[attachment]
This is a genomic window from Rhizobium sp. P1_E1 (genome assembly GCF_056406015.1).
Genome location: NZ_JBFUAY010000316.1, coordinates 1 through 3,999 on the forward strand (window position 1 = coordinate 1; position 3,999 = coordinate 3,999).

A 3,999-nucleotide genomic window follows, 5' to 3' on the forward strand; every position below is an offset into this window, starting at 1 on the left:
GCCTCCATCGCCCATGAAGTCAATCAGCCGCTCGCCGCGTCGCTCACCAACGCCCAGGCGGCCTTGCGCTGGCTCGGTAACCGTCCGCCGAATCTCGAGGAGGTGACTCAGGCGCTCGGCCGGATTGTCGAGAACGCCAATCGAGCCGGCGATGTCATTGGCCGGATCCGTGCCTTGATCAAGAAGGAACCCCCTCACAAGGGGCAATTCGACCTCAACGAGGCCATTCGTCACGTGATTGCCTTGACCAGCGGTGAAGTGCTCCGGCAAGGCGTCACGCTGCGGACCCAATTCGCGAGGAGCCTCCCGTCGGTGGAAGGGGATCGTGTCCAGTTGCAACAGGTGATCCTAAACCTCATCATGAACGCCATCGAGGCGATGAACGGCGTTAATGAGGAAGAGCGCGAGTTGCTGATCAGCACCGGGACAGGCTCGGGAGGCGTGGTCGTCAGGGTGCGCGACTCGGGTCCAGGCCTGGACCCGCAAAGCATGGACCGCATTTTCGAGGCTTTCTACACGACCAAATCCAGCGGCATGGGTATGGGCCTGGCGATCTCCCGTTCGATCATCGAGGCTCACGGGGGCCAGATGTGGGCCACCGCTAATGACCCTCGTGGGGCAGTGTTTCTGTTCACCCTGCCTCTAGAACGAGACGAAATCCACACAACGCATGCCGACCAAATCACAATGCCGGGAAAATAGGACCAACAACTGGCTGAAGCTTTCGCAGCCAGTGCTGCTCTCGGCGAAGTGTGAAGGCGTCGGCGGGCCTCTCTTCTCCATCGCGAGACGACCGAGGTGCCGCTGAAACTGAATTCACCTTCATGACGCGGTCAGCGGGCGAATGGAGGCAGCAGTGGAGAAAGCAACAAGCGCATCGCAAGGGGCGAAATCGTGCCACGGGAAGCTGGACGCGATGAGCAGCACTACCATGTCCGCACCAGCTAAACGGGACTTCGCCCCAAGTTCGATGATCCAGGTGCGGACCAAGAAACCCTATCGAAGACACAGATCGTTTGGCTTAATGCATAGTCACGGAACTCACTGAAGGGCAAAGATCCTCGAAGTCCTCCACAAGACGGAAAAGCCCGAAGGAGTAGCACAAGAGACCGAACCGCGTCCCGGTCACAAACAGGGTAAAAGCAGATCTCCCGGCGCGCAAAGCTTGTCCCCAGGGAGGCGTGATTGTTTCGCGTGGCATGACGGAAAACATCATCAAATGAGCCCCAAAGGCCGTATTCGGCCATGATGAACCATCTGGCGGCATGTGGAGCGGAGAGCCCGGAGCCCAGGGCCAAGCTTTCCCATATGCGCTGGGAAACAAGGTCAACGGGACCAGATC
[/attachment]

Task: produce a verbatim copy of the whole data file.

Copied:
This is a genomic window from Rhizobium sp. P1_E1 (genome assembly GCF_056406015.1).
Genome location: NZ_JBFUAY010000316.1, coordinates 1 through 3,999 on the forward strand (window position 1 = coordinate 1; position 3,999 = coordinate 3,999).

A 3,999-nucleotide genomic window follows, 5' to 3' on the forward strand; every position below is an offset into this window, starting at 1 on the left:
GCCTCCATCGCCCATGAAGTCAATCAGCCGCTCGCCGCGTCGCTCACCAACGCCCAGGCGGCCTTGCGCTGGCTCGGTAACCGTCCGCCGAATCTCGAGGAGGTGACTCAGGCGCTCGGCCGGATTGTCGAGAACGCCAATCGAGCCGGCGATGTCATTGGCCGGATCCGTGCCTTGATCAAGAAGGAACCCCCTCACAAGGGGCAATTCGACCTCAACGAGGCCATTCGTCACGTGATTGCCTTGACCAGCGGTGAAGTGCTCCGGCAAGGCGTCACGCTGCGGACCCAATTCGCGAGGAGCCTCCCGTCGGTGGAAGGGGATCGTGTCCAGTTGCAACAGGTGATCCTAAACCTCATCATGAACGCCATCGAGGCGATGAACGGCGTTAATGAGGAAGAGCGCGAGTTGCTGATCAGCACCGGGACAGGCTCGGGAGGCGTGGTCGTCAGGGTGCGCGACTCGGGTCCAGGCCTGGACCCGCAAAGCATGGACCGCATTTTCGAGGCTTTCTACACGACCAAATCCAGCGGCATGGGTATGGGCCTGGCGATCTCCCGTTCGATCATCGAGGCTCACGGGGGCCAGATGTGGGCCACCGCTAATGACCCTCGTGGGGCAGTGTTTCTGTTCACCCTGCCTCTAGAACGAGACGAAATCCACACAACGCATGCCGACCAAATCACAATGCCGGGAAAATAGGACCAACAACTGGCTGAAGCTTTCGCAGCCAGTGCTGCTCTCGGCGAAGTGTGAAGGCGTCGGCGGGCCTCTCTTCTCCATCGCGAGACGACCGAGGTGCCGCTGAAACTGAATTCACCTTCATGACGCGGTCAGCGGGCGAATGGAGGCAGCAGTGGAGAAAGCAACAAGCGCATCGCAAGGGGCGAAATCGTGCCACGGGAAGCTGGACGCGATGAGCAGCACTACCATGTCCGCACCAGCTAAACGGGACTTCGCCCCAAGTTCGATGATCCAGGTGCGGACCAAGAAACCCTATCGAAGACACAGATCGTTTGGCTTAATGCATAGTCACGGAACTCACTGAAGGGCAAAGATCCTCGAAGTCCTCCACAAGACGGAAAAGCCCGAAGGAGTAGCACAAGAGACCGAACCGCGTCCCGGTCACAAACAGGGTAAAAGCAGATCTCCCGGCGCGCAAAGCTTGTCCCCAGGGAGGCGTGATTGTTTCGCGTGGCATGACGGAAAACATCATCAAATGAGCCCCAAAGGCCGTATTCGGCCATGATGAACCATCTGGCGGCATGTGGAGCGGAGAGCCCGGAGCCCAGGGCCAAGCTTTCCCATATGCGCTGGGAAACAAGGTCAACGGGACCAGATC